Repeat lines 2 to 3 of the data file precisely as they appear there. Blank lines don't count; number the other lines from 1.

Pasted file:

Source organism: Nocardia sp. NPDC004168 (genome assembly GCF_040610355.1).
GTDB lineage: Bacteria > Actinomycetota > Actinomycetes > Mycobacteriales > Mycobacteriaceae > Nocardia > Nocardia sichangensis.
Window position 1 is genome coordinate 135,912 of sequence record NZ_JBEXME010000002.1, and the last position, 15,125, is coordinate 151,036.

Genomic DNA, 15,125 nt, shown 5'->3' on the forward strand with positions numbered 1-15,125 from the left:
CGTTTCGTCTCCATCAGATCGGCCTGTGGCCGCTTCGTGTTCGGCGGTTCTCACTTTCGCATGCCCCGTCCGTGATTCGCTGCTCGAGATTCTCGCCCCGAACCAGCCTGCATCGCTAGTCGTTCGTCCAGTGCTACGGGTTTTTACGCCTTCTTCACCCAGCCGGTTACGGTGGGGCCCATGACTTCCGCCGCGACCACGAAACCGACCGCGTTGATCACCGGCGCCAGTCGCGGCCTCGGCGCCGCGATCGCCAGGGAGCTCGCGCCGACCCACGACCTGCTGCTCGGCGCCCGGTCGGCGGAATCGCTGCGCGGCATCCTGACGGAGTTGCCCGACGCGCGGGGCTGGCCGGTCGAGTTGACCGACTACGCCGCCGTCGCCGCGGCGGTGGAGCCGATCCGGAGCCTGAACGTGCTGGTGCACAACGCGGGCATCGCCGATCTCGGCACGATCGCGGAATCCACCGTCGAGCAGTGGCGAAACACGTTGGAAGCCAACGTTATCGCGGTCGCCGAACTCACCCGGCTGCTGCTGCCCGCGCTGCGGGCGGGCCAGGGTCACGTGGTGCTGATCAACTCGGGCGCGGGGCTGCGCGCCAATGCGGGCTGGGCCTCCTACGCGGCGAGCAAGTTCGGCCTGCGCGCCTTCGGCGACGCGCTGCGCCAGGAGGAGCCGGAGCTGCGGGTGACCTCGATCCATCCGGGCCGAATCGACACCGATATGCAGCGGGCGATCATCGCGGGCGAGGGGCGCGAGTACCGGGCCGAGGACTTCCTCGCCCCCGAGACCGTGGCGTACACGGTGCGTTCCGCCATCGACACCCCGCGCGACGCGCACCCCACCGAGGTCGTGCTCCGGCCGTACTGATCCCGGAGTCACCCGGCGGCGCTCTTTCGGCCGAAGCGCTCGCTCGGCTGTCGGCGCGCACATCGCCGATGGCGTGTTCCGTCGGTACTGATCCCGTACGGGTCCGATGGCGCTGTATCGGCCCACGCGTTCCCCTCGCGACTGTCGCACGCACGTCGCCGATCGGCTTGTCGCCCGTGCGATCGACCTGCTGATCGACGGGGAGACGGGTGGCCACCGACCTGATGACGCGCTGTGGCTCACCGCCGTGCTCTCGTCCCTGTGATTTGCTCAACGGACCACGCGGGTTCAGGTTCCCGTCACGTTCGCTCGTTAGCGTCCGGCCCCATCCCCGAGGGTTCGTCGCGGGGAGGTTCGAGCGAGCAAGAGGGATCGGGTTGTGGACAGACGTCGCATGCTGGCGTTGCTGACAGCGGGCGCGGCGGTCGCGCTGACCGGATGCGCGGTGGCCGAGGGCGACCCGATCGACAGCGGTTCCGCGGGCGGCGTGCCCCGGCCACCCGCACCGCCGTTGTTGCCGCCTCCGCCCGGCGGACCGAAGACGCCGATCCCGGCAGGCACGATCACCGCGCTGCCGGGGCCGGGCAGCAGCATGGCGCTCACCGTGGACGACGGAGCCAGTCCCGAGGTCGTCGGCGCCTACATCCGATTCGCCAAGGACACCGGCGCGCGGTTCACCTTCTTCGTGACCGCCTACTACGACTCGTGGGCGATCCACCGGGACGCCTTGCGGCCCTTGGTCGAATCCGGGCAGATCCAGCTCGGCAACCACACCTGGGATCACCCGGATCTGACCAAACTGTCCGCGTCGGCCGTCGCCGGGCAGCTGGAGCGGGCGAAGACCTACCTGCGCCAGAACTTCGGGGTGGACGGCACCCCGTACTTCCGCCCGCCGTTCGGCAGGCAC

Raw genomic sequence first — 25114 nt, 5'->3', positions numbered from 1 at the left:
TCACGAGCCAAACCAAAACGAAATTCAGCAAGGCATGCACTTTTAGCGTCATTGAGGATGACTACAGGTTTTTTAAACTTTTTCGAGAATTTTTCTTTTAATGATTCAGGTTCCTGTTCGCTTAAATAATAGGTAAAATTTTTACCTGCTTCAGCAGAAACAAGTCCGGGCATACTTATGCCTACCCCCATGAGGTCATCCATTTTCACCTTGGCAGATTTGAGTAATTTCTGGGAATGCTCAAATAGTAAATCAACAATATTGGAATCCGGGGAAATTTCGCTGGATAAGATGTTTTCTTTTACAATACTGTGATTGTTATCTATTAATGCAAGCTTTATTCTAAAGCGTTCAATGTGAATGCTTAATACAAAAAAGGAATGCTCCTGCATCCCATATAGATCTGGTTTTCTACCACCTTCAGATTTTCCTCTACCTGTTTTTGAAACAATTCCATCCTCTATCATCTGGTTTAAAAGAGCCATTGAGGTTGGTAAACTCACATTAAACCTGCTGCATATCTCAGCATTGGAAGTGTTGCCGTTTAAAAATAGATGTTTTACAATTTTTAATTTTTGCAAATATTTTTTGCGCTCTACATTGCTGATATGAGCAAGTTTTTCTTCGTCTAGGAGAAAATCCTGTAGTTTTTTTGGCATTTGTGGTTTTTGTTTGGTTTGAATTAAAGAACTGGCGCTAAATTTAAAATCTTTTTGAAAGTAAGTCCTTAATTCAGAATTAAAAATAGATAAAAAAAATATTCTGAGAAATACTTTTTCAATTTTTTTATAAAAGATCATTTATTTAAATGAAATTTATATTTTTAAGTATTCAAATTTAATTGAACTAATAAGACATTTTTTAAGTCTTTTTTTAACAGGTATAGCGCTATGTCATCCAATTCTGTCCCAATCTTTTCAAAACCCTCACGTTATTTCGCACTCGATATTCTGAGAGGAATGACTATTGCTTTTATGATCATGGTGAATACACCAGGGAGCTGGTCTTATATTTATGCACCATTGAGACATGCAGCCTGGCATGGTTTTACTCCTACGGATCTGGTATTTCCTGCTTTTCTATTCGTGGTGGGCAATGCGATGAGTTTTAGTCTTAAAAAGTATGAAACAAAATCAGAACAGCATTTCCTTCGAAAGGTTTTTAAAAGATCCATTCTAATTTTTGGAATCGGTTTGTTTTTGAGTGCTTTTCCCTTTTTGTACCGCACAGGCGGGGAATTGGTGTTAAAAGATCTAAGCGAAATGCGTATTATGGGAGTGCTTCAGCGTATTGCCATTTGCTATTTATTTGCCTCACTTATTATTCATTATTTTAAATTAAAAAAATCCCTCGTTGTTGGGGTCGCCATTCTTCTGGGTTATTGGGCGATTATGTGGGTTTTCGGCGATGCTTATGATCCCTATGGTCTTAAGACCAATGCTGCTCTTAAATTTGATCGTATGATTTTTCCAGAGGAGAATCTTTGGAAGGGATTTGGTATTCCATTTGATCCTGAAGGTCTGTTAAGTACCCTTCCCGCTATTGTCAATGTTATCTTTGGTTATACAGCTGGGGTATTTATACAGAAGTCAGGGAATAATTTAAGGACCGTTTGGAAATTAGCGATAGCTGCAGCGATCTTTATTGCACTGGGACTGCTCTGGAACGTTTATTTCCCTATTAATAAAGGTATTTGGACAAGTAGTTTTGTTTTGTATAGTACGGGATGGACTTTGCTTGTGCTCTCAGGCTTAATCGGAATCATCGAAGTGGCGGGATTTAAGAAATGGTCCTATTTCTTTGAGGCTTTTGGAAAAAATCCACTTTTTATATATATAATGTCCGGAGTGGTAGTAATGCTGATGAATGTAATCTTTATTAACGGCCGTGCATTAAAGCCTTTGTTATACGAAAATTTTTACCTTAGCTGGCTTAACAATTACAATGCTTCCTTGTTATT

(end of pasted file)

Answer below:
GTDB lineage: Bacteria > Actinomycetota > Actinomycetes > Mycobacteriales > Mycobacteriaceae > Nocardia > Nocardia sichangensis.
Window position 1 is genome coordinate 135,912 of sequence record NZ_JBEXME010000002.1, and the last position, 15,125, is coordinate 151,036.